I’ve been working from home since March 2020. I am one of the lucky ones, able to sit in a comfortable chair and do all my paid tasks with the joining of fingertips and keycaps, sometimes with video and audio, sometimes with time-sensitive texts, but always with communication, cooperation and collaboration of real people.
I was lucky again when I contracted a virus last week. I was pretty sure I had COVID, despite two vaccines administered almost one year ago, and despite a booster administered last month along with a first-ever flu shot. Omicron, I figured, because of the unceasing runny nose, the sneezing, the aches, pains and fatigue. And because my daughter tested positive after she had been with us for the holidays. A good old flu, it turns out, was the culprit–apparently not the one I was protected against. I’m getting better, but my lungs are still in low-stakes battle.
I take walks. I take fast walks, so that I work up a sweat, engaging my hamstrings, quadriceps and gluteals. I pump my arms and visualize a near criss-crossing of my upper body, stretching the erector spinae muscles of my back. I want a workout. I want my heart to not forget that before the pandemic, it squeezed blood and oxygen through my body with deep and efficient force during my brisk commutes every day, and more so, during my weekend runs. For over a year, though, little bones in my feet rebel. Just walk, they tell me. We are weary. We’ve been at this a long time.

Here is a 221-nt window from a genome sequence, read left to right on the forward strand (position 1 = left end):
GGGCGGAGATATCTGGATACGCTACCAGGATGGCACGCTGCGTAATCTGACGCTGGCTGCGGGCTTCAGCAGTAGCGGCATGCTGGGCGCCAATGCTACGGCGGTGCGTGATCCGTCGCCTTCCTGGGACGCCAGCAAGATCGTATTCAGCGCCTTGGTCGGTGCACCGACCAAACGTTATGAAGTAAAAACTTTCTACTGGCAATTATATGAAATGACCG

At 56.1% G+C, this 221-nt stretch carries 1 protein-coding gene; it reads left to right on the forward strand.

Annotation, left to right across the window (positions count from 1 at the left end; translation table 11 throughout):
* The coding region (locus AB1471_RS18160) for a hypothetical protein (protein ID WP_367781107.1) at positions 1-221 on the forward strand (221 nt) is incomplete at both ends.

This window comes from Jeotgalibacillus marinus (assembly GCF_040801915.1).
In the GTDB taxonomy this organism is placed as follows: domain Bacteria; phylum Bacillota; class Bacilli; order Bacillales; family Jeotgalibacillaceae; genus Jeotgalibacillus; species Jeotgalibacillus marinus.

So I simulate my commute by walking twice a day, even though it isn’t required. On the weekends now, I walk twice as long, and my runs that I considered part of my identity may or may not be archived to memories, to past tense, to what was. I am not willing to risk, for even one week, the ephemeral ability to step outside. It turns out that I need air. I need sky. I need to touch my feet on our precarious planet.
While inside, though, I read a lot, and it is luxurious, and I am lucky for another thing: that at this point in my life, I can buy books in twos and threes. I go to websites of my favorite small presses, always expanding, and purchase collections of poetry, unusual fiction and hybrid essays from daring authors like those who are in this issue of Club Plum, Volume 3, Issue 1, that drops today. Maybe the authors are cataloging their memories, those stuck to spoons in their silverware drawer. Maybe they are speeding away from hurtful ones on bicycles. Maybe they are grasping onto flickers of lucidity that shine in the eyes of their fathers whose memories are evaporating before them.
Please join us as we make our way in time.
Yours in words and art,
Thea Swanson is a feminist atheist who holds an MFA in Writing from Pacific University in Oregon. She is the Founding Editor of Club Plum Literary Journal, and her poetry, fiction, essays and reviews are published in places such as World Literature Today, Mid-American Review and Northwest Review.